Researchers at the National Institute of Standards and Technology (NIST) have clarified that a study released in August should not be interpreted to suggest that ethanol blends can lead to rapid corrosion in gasoline storage tanks. The study was not intended to look for such a link, and those conclusions cannot be drawn from the study, said NIST metallurgist Jeff Sowards, one of the researchers on the study.
The study, officially published in the October issue of the “Corrosion Science” journal, looked at “rapid corrosion of components in some underground sumps,” not in the tanks themselves, Sowards said. He was quoted in an article published this week by the Steel Tank Institute (STI)/Steel Plate Fabricators Association (SFPA).
“The NIST research study focused only on the sump pump components of underground storage tanks, and the corrosion in storage tanks was not within the scope of the work,” Sowards said.
STI/SPFA itself added that “STI/SPFA maintains that this research should not be extrapolated to imply that microbial contamination in ethanol blend vehicle fuel storage tanks can be linked to corrosion other than in the sump head space.”
STI/SPFA continued: “Fiberglass reinforced plastic tanks, on the other hand, have developed cracks, blisters, and delamination, believed to be caused by storage of ethanol. … STI/SPFA has performed research to support that ethanol storage is not linked with steel tank failures. In fact, steel tanks have been conclusively shown to be compatible with all ethanol blends.”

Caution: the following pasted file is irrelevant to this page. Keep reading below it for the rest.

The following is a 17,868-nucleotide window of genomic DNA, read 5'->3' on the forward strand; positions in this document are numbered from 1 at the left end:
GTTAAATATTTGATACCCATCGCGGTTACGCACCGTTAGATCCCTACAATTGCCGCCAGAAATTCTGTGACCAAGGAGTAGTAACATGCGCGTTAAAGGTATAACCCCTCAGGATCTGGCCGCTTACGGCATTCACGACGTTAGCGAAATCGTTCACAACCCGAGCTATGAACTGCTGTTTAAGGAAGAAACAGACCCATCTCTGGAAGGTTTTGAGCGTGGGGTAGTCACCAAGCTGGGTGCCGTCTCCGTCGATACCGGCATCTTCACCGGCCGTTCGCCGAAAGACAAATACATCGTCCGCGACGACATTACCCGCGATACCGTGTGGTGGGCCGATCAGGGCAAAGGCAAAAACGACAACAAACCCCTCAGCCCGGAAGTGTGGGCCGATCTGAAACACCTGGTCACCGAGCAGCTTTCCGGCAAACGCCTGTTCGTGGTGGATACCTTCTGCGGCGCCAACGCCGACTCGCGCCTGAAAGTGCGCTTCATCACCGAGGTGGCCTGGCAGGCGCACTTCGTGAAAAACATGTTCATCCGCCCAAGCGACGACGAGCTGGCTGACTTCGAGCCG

The NIST research used “tightly controlled lab conditions” that “simulated sump environment” with water, ethanol and acid-producing microbes, particularly Acetobacter sp. The ethanol concentrations were 5%, according to Sowards.
Under those conditions, the microbes processed ethanol into acetic acid vapors that probably caused the corrosion. “In actual conditions, the ethanol concentration could vary, depending on fuel type and how well sealed the sump pump chamber is,” Sowards said, adding, “We do not know if … reports of corrosion inside underground storage tanks have any link to Acetobacter sp investigated in our study or any other cause (e.g. ethanol vapors).”
At the time the NIST study was released, OPIS reported accurately that it targeted corrosion of sump components. OPIS also reported that NIST researchers homed in on acetic acid as the probable cause of the problem.
However, ethanol trade groups sought clarification about the limits of study’s relevance to real-world conditions — the point affirmed by Sowards.
“The NIST researchers fail to provide relevance for the study, as the scenario could not occur in the marketplace today,” said Kristy Moore, vice president of technical services for the Renewable Fuels Association, at the time the study was published. “Additionally, they fail to acknowledge that ethanol has been successfully blended, distributed, stored and dispensed at retail fuel stations for decades with no equipment corrosion issues.”